#2. “Pass your students on” more frequently (create partnerships/affiliate relationships).
This has to become a habit. Once you have accomplished your goals with the students, find ways where you can either switch them to a “retainer” course (autonomous, lower fee, fixed rate, meet once a month) or to move them to another teacher to work on other skills (like writing can be very well taught by an experienced ESL teacher who is a native speaker).
#3. Focus on marketing, blogging, referrals, deals.
Set a goal to do one promotional thing a day: you can share a post on social media, write a summary of an existing post on LinkedIn or Medium, or something else that will bring in the flow of clients. Don’t lose your momentum.
#4: Create your own content: free and paid.
A year into my skype teaching, I developed 3 online Grammar courses and began selling them. Then I turned one course into an e-textbook, and students would buy it before they started taking lessons.
It made my work much easier because it decreased the number of hours I had to spend coming up with some materials over and over again, and it allowed me to “upsell” – provide a product that went together with an initial lessons package and boosted my income.
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#5: Develop packages (with limited teacher’s presence online).
As you go through the year (and years) of running an online platform you will notice that there will be high peak seasons and low seasons. I’d say that low seasons for me are December/January, summers (although it depends on a year, recently I’ve been pretty busy), and May (most Russian and Ukrainian students I’ve trained take up to 2 weeks off on May – crazy, I know).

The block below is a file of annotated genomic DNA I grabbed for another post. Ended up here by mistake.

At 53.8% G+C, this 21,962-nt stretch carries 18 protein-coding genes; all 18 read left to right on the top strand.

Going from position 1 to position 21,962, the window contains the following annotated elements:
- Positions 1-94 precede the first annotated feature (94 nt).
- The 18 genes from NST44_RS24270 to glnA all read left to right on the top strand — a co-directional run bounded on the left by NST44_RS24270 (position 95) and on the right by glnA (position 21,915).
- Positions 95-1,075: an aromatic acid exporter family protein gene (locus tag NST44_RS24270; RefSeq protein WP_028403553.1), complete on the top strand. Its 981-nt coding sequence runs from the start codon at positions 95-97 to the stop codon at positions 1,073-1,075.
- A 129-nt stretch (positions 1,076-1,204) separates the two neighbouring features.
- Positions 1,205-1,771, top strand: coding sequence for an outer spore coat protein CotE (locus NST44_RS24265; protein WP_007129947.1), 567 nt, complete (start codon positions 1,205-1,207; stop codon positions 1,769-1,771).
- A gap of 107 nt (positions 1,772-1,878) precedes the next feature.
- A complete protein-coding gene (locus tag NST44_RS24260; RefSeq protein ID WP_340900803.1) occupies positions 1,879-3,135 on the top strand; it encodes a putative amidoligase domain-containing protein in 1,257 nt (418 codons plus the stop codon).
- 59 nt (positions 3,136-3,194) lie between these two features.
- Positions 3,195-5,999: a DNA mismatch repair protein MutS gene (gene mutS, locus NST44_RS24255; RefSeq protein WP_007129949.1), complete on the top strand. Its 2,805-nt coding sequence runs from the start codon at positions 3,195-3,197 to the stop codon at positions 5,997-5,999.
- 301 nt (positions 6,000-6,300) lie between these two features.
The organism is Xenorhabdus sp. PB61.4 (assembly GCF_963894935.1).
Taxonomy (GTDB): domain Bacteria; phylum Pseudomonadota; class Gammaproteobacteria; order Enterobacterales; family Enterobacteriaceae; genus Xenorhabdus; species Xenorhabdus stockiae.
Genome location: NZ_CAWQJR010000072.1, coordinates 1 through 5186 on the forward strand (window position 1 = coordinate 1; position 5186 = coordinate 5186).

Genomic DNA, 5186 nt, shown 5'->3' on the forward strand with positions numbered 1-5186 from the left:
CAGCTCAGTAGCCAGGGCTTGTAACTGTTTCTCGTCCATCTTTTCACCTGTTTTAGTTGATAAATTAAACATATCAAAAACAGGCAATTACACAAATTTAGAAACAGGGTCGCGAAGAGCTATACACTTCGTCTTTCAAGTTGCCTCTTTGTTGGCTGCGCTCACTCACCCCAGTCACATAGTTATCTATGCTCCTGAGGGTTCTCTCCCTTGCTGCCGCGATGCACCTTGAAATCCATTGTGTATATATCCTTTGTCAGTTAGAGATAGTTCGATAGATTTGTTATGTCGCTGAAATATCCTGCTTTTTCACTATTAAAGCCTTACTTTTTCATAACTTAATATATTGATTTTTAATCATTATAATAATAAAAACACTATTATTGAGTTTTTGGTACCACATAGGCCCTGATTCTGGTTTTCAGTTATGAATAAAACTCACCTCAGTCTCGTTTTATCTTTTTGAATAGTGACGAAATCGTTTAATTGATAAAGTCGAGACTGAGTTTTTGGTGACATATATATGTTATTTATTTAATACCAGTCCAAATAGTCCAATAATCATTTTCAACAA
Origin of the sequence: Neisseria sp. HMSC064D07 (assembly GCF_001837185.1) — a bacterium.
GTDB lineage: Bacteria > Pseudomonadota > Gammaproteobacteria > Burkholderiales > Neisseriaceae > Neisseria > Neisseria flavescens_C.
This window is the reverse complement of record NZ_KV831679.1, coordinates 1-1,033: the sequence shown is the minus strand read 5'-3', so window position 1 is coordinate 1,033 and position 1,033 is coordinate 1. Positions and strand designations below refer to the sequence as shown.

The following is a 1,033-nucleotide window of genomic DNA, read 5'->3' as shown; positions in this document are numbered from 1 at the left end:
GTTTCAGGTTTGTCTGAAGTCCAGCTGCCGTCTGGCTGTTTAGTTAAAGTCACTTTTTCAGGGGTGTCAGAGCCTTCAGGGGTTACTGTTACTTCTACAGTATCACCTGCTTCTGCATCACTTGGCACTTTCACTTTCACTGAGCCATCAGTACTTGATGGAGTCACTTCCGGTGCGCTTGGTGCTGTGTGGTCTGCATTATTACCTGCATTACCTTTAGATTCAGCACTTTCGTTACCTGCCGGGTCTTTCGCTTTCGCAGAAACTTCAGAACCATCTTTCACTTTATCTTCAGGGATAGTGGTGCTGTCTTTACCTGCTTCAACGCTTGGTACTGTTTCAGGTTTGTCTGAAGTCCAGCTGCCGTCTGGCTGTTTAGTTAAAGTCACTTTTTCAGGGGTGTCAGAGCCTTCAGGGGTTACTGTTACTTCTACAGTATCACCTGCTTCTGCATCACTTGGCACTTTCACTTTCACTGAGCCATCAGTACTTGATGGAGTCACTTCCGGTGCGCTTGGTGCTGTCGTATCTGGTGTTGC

For months like those, instead of losing money you can create fixed-rate packages that require minimum homework, lots of fun, and no live lessons. I created one a few years ago and called it “The English Lab”, and it was quite successful for a pilot project.
I used wiggio.com (no longer available – ed.) to create a closed group, but you can use social media as well. I created a customized program with 4-5 assignments for the upcoming month where students had to post their podcasts, videos, and written reflections.
With time you may need to change the name of this package or “recreate it” to be a Movie Club or a Boot Camp of some sort, but in essence it’s the same concept: make money when the students are not inclined to take private lessons.
#6: Write and sell materials.
By now you will have probably collected a lot of materials that you could sell. Those worksheets on specific subjects? Your own videos with quizzes? Some podcasts? Put them all together and sell them!
Don’t wait until they are perfect, start selling them now. The students will help you improve them, but you will still be making money instead of thinking how to find some extra revenue.
#7: Outsource website development and part of the accounting.
Up until now you’ve been running your own blog/website, and it worked great for you. But as you move into the next stage where you get fewer clients, higher rates and tailor packages to suit specific needs, you may need to make some changes to your website.